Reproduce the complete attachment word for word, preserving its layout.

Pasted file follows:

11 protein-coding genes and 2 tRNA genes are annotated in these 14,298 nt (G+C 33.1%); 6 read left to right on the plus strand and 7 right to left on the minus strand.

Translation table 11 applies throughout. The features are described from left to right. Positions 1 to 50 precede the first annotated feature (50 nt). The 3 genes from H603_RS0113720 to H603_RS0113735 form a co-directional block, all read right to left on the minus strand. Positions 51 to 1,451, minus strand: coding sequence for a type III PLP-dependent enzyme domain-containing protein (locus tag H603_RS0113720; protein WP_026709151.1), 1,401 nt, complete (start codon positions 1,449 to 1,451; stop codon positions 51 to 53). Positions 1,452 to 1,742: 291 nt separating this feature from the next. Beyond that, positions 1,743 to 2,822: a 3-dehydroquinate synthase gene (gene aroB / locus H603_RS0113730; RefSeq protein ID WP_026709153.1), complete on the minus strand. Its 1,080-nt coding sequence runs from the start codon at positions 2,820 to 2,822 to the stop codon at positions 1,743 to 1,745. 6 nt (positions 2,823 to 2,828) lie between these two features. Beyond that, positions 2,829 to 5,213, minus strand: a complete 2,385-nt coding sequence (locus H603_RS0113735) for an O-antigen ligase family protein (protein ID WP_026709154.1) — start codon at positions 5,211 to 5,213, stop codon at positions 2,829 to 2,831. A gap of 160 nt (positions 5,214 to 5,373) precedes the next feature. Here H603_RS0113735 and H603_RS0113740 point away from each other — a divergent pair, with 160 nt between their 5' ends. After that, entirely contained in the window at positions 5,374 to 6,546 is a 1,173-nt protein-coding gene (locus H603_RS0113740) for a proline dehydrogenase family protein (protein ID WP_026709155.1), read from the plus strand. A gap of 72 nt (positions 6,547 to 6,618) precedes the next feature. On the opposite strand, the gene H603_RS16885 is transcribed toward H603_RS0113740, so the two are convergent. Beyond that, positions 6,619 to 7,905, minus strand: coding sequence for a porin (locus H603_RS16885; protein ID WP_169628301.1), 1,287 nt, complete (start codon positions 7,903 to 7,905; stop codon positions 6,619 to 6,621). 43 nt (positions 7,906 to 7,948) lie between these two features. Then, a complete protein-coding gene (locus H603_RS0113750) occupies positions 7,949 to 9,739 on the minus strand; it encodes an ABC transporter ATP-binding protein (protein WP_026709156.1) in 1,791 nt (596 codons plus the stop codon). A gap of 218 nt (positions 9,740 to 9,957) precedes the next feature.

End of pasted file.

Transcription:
11 protein-coding genes and 2 tRNA genes are annotated in these 14,298 nt (G+C 33.1%); 6 read left to right on the plus strand and 7 right to left on the minus strand.

Translation table 11 applies throughout. The features are described from left to right. Positions 1 to 50 precede the first annotated feature (50 nt). The 3 genes from H603_RS0113720 to H603_RS0113735 form a co-directional block, all read right to left on the minus strand. Positions 51 to 1,451, minus strand: coding sequence for a type III PLP-dependent enzyme domain-containing protein (locus tag H603_RS0113720; protein WP_026709151.1), 1,401 nt, complete (start codon positions 1,449 to 1,451; stop codon positions 51 to 53). Positions 1,452 to 1,742: 291 nt separating this feature from the next. Beyond that, positions 1,743 to 2,822: a 3-dehydroquinate synthase gene (gene aroB / locus H603_RS0113730; RefSeq protein ID WP_026709153.1), complete on the minus strand. Its 1,080-nt coding sequence runs from the start codon at positions 2,820 to 2,822 to the stop codon at positions 1,743 to 1,745. 6 nt (positions 2,823 to 2,828) lie between these two features. Beyond that, positions 2,829 to 5,213, minus strand: a complete 2,385-nt coding sequence (locus H603_RS0113735) for an O-antigen ligase family protein (protein ID WP_026709154.1) — start codon at positions 5,211 to 5,213, stop codon at positions 2,829 to 2,831. A gap of 160 nt (positions 5,214 to 5,373) precedes the next feature. Here H603_RS0113735 and H603_RS0113740 point away from each other — a divergent pair, with 160 nt between their 5' ends. After that, entirely contained in the window at positions 5,374 to 6,546 is a 1,173-nt protein-coding gene (locus H603_RS0113740) for a proline dehydrogenase family protein (protein ID WP_026709155.1), read from the plus strand. A gap of 72 nt (positions 6,547 to 6,618) precedes the next feature. On the opposite strand, the gene H603_RS16885 is transcribed toward H603_RS0113740, so the two are convergent. Beyond that, positions 6,619 to 7,905, minus strand: coding sequence for a porin (locus H603_RS16885; protein ID WP_169628301.1), 1,287 nt, complete (start codon positions 7,903 to 7,905; stop codon positions 6,619 to 6,621). 43 nt (positions 7,906 to 7,948) lie between these two features. Then, a complete protein-coding gene (locus H603_RS0113750) occupies positions 7,949 to 9,739 on the minus strand; it encodes an ABC transporter ATP-binding protein (protein WP_026709156.1) in 1,791 nt (596 codons plus the stop codon). A gap of 218 nt (positions 9,740 to 9,957) precedes the next feature.